The Integration of Technology into Treatment Programs to Aid in the Reduction of Chronic Pain

Chad Eckard, Caitlyn Asbury, Brandon Bolduc, Chelsea Camerlengo, Julia Gotthardt, Lauren Healy, Laura Waialae, Ceirra Zeigler, Jennifer Childers and Joseph Horzempa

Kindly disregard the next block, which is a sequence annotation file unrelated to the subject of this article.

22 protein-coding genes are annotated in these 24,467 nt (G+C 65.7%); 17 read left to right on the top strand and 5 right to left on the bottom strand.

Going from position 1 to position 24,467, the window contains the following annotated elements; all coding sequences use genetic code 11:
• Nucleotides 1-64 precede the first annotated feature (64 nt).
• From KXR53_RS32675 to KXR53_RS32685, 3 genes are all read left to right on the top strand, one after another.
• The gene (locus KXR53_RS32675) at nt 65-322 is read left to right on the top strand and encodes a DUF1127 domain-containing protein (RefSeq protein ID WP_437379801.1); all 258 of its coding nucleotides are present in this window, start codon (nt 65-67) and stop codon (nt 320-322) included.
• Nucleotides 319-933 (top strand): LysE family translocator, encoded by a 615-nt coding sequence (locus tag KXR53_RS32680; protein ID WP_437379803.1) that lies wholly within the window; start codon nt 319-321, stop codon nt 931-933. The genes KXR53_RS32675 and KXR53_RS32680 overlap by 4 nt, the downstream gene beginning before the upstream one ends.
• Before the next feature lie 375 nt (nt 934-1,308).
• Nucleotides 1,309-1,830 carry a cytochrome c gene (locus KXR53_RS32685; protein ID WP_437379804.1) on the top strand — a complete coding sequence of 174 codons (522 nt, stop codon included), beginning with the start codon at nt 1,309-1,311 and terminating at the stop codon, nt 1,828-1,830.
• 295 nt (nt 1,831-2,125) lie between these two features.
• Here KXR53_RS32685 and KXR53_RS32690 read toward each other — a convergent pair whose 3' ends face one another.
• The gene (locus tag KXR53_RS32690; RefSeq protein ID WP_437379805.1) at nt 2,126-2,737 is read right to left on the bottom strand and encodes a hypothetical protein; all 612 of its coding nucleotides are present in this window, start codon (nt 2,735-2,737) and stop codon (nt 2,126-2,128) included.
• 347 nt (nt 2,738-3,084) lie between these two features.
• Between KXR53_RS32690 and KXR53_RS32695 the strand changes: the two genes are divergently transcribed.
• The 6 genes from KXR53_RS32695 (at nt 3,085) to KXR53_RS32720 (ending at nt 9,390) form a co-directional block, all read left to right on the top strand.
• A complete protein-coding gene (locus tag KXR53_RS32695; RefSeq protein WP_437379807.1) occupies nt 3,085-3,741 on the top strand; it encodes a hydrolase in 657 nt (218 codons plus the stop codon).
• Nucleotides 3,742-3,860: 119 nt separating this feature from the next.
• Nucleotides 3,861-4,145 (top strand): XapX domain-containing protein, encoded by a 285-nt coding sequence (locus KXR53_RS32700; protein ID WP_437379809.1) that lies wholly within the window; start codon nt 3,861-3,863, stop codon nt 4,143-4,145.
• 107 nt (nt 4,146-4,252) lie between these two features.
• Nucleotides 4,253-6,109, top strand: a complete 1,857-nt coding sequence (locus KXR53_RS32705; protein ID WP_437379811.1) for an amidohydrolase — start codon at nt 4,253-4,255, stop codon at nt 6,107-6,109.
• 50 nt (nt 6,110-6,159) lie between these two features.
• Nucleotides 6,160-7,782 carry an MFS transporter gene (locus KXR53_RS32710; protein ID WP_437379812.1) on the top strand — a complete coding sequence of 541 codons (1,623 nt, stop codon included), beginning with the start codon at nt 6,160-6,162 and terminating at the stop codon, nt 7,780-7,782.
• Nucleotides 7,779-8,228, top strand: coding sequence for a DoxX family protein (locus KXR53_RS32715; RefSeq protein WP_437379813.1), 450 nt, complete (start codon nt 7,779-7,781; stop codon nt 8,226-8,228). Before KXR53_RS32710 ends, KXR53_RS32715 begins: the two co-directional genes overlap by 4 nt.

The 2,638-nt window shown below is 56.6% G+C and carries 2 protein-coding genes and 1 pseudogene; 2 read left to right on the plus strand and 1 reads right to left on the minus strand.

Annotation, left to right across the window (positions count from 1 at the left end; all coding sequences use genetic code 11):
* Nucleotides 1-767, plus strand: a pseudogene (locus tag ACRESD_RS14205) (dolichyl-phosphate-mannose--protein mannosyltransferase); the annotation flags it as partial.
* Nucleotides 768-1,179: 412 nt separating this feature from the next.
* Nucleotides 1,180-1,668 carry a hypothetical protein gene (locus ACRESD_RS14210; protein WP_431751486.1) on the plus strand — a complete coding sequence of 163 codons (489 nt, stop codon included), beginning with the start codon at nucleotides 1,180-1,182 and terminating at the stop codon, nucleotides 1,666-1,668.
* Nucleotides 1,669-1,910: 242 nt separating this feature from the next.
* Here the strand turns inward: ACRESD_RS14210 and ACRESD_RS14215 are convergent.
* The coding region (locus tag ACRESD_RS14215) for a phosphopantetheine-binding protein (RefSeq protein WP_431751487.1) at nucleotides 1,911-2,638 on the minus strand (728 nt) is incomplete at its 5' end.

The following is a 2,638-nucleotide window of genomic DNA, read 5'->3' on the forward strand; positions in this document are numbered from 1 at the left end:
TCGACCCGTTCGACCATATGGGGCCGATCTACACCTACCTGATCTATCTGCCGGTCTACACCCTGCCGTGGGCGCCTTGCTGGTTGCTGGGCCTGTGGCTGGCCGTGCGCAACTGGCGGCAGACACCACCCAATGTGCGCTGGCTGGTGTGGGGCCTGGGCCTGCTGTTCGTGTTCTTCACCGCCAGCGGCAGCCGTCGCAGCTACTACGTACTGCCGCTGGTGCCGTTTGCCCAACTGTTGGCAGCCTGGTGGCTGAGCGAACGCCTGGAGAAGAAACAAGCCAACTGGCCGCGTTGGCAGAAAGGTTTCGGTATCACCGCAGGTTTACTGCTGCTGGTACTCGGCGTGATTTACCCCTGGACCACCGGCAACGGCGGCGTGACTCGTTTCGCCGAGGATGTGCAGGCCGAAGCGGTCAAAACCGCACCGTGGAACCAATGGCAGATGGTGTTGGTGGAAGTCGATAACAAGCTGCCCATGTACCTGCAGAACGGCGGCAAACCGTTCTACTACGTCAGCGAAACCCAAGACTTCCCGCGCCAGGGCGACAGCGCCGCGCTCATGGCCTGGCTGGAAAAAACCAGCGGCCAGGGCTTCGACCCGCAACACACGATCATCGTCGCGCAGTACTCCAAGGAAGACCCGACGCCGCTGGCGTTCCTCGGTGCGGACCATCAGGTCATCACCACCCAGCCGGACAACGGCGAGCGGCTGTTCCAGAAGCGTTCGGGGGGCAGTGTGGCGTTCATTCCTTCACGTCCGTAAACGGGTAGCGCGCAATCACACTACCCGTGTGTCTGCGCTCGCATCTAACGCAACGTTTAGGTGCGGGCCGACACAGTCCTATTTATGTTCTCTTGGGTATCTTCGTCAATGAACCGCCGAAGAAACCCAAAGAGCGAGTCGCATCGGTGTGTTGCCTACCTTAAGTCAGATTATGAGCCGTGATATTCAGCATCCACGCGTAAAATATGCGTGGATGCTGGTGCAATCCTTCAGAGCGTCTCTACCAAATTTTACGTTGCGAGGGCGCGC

In the United States, roughly $600 billion is spent on pain management – usually in the form of addictive opioid drugs. Due to the dangers associated with long-term opiate-based pain medication, the development of additional strategies for chronic pain management is warranted. The advent of smartphones and associated technology has provided healthcare providers with a unique opportunity to provide pain management support. This review summarizes of the use of technology to supplement chronic pain management regimens. Smartphone and internetbased applications that employ online journals facilitate improved communication between patient and clinician and allow for more personalized care and improved pain management. For instance, the e-Ouch application provides a platform for pain logs as well as feedback and coaching to patients via Twitter postings and blogs. Other applications provide online resources and blogs to improve patient education, which has shown to relieve patient symptoms through lifestyle modification. Internet-delivered cognitive behavioral therapy (CBT) focuses on the psychological coping mechanisms. The application of technology and smartphone apps toward pain management shows promise toward reducing the use of opioids in pain management, but has yet to be incorporated as a standard practice. More robust studies critically evaluating the efficacy of these technology-based therapies need to be conducted before standardization and insurance coverage can become reality.